Economists Weigh All the Costs of Health Care


Charles M. Hokayem

Should a nursing home adopt a flu immunization program? How effective are wellness center programs that are designed to reduce high blood pressure in adults? How often should a child be screened for lead poisoning? Many people might be surprised to learn that economics helps answer these questions. It may be hard to imagine economists studying health and medicine, but it turns out that they help public-health officials and health-care providers by determining the efficient allocation of scarce health-care resources.

Implementing a new health program or maintaining the current one eventually leads to several questions: Is the program worth it? Do the time and effort of the program provide a benefit to the recipients? Is there a more efficient way to carry out the program? Health economists apply economic evaluations to assist in answering these questions. The basic idea behind any economic evaluation is to compare the costs and benefits related to some decision.

Which Costs to Consider?

In looking for a program's cost to society, some people might examine only the program's budget. Salaries for nurses and doctors, expenses for educational brochures and other financial or accounting costs will appear in the budget. But such an examination of the budget ignores the program's economic costs or opportunity costs to society, which are what economists look for.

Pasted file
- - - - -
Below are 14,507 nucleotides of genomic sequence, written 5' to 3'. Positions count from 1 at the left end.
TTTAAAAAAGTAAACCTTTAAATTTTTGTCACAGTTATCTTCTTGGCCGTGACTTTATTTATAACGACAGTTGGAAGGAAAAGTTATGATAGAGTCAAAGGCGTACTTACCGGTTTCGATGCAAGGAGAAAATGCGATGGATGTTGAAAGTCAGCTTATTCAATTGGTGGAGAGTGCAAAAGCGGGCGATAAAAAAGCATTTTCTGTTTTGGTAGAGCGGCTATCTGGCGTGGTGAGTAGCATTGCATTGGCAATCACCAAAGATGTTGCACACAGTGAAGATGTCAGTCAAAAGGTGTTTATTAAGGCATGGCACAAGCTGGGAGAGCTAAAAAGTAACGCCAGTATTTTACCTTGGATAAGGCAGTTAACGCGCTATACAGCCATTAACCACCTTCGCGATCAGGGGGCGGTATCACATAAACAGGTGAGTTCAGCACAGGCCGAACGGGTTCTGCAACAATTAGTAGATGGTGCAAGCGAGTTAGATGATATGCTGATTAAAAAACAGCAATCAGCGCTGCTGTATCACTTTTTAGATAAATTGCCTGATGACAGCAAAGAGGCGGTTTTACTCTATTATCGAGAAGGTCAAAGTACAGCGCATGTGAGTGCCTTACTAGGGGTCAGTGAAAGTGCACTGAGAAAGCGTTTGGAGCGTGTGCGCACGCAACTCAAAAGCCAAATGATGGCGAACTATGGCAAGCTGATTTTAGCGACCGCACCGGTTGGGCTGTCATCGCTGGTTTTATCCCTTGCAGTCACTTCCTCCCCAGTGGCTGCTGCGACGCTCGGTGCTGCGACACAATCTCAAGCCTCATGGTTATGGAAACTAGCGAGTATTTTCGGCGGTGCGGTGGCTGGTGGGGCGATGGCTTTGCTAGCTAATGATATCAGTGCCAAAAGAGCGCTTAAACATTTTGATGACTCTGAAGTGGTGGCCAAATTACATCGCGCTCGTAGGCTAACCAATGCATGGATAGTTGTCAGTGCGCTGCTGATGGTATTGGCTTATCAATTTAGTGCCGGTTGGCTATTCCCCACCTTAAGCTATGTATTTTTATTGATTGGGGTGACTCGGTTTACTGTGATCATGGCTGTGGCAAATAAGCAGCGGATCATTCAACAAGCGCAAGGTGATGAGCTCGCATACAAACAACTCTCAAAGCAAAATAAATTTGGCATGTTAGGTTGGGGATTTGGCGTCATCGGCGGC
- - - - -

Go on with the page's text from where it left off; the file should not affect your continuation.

Opportunity costs can be thought of in terms of trade-offs. Every time you do something, you forgo doing something else. Choosing between going to a baseball game and a hockey game means you give up one to see the other. So, when economists look for a program's opportunity costs, they consider the trade-off of devoting resources to establishing and carrying out that program instead of using them for something else.

Economic costs paint a better picture of a program's true costs and provide a common yardstick to compare different programs. Consider, for example, the difference between economic and financial costs of a volunteer. Suppose a flu vaccination program relies on volunteer help for some of its daily activities. Although the use of volunteers does not impose a financial cost on the program, it does impose a cost to society because the volunteers' time could be used elsewhere, including helping out in another program.

With this idea in mind, the resources used by a program can be divided into four categories: (1) resources used directly from within the health industry, (2) resources used by the program's participants, (3) resources used to treat side effects and (4) resources from other programs.1

Most of a program's direct costs come from resources used within the health industry, mostly wages paid to personnel who provide the service or activity but also the value of volunteer time given to the program. Other direct program costs can include donated goods, materials and supplies, laboratory equipment and any space used by the program, whether an existing or new facility.

The participants' costs vary, depending on what they must give up to participate in the program. Resources used by program participants can be special items purchased for use in that program, as well as transportation to and from the program site. Another cost to a participant is what economists label productivity loss, which simply refers to the foregone wages because of time taken away from work.2 This time consists of travel time, waiting time and the actual time spent in the program.